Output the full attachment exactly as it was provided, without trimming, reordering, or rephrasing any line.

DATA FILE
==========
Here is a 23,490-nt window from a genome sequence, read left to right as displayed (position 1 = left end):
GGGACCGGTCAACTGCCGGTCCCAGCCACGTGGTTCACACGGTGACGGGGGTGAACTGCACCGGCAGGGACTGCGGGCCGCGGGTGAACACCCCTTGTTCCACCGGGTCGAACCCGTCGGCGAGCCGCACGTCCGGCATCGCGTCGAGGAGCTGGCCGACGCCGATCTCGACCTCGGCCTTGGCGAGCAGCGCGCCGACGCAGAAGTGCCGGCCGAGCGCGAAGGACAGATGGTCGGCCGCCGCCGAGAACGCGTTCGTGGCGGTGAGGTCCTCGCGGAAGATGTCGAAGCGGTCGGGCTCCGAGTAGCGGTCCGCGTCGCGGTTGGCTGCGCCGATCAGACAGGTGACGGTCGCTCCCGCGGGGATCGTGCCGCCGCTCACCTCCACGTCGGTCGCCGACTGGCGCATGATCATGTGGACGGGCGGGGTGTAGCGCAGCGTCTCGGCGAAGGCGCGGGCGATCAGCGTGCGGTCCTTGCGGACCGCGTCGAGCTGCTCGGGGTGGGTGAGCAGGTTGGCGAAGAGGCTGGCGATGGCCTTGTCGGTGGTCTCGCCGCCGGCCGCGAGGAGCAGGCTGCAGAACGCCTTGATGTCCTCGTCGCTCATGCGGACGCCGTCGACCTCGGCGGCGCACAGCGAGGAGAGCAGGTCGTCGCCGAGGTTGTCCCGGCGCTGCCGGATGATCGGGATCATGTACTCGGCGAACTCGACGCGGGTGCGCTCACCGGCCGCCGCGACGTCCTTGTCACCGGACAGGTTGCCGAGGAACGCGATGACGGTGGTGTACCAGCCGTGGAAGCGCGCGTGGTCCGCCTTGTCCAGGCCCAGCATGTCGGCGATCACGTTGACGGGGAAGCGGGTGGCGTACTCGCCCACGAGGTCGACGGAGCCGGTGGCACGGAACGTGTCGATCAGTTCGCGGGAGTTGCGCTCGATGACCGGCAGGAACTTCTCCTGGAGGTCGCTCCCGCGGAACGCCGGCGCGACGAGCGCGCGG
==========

Here is a 23,490-nt window from a genome sequence, read left to right as displayed (position 1 = left end):
GGGACCGGTCAACTGCCGGTCCCAGCCACGTGGTTCACACGGTGACGGGGGTGAACTGCACCGGCAGGGACTGCGGGCCGCGGGTGAACACCCCTTGTTCCACCGGGTCGAACCCGTCGGCGAGCCGCACGTCCGGCATCGCGTCGAGGAGCTGGCCGACGCCGATCTCGACCTCGGCCTTGGCGAGCAGCGCGCCGACGCAGAAGTGCCGGCCGAGCGCGAAGGACAGATGGTCGGCCGCCGCCGAGAACGCGTTCGTGGCGGTGAGGTCCTCGCGGAAGATGTCGAAGCGGTCGGGCTCCGAGTAGCGGTCCGCGTCGCGGTTGGCTGCGCCGATCAGACAGGTGACGGTCGCTCCCGCGGGGATCGTGCCGCCGCTCACCTCCACGTCGGTCGCCGACTGGCGCATGATCATGTGGACGGGCGGGGTGTAGCGCAGCGTCTCGGCGAAGGCGCGGGCGATCAGCGTGCGGTCCTTGCGGACCGCGTCGAGCTGCTCGGGGTGGGTGAGCAGGTTGGCGAAGAGGCTGGCGATGGCCTTGTCGGTGGTCTCGCCGCCGGCCGCGAGGAGCAGGCTGCAGAACGCCTTGATGTCCTCGTCGCTCATGCGGACGCCGTCGACCTCGGCGGCGCACAGCGAGGAGAGCAGGTCGTCGCCGAGGTTGTCCCGGCGCTGCCGGATGATCGGGATCATGTACTCGGCGAACTCGACGCGGGTGCGCTCACCGGCCGCCGCGACGTCCTTGTCACCGGACAGGTTGCCGAGGAACGCGATGACGGTGGTGTACCAGCCGTGGAAGCGCGCGTGGTCCGCCTTGTCCAGGCCCAGCATGTCGGCGATCACGTTGACGGGGAAGCGGGTGGCGTACTCGCCCACGAGGTCGACGGAGCCGGTGGCACGGAACGTGTCGATCAGTTCGCGGGAGTTGCGCTCGATGACCGGCAGGAACTTCTCCTGGAGGTCGCTCCCGCGGAACGCCGGCGCGACGAGCGCGCGG